At one point, Terman and heis fieldworkers go and visit everyone from the A and C groups and rate their personalities and manner. What they found is everything you would expect to find if you were comparing chidren raised in an atmosphere of natural growth. The As were juded to be much more alert, poised, attractive, and well dressed. In fact, the scores on those four dimensions are so diffrent as to make you think you are looking at two different species of humans. You aren't, of course. You're simply seeing the difference between those schooled by their families to present their best face to the world, and those denied that expereince.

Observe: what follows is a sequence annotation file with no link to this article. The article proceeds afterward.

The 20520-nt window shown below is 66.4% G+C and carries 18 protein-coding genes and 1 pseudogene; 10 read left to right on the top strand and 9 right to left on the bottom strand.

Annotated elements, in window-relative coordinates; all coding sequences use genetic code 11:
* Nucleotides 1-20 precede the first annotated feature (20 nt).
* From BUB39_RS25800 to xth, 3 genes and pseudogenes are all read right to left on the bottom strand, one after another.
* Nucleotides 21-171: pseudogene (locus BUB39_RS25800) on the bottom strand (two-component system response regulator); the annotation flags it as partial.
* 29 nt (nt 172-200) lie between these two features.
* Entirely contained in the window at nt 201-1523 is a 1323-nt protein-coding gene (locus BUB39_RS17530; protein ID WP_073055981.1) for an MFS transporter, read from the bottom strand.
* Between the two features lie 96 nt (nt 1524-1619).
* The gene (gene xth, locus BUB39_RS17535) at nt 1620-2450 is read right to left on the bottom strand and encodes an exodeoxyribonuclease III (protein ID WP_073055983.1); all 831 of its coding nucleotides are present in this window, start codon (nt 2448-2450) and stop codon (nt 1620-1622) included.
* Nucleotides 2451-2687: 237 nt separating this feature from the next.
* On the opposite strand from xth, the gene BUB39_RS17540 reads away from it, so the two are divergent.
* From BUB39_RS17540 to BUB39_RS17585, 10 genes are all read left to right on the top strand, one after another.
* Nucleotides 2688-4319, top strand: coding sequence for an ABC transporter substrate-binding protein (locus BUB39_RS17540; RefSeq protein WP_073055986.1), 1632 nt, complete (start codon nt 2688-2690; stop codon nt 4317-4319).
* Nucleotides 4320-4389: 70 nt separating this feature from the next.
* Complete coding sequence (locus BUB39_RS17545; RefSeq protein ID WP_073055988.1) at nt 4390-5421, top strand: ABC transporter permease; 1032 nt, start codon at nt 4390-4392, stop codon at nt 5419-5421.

The Terman results are deeply distressing. Let's not forget how highly gifted the C group was. Ifyou had met them at five or six year of age, you would have been overwhelmed by their curiosity and mental agility and sparkle. They were true outliers. The plain truth of the Terman study, however, is that in the end almost none of the genius children from the lowest social and economic class ended up making a name for themselves.
What did the Cs lack, though? Not something expensive or impossible to find; not something encoded in DNA or hardwired into the circuits of their brains. They lacked something that could have been given to them if we'd only known they needed it: a community around them that prepared them properly for the world.
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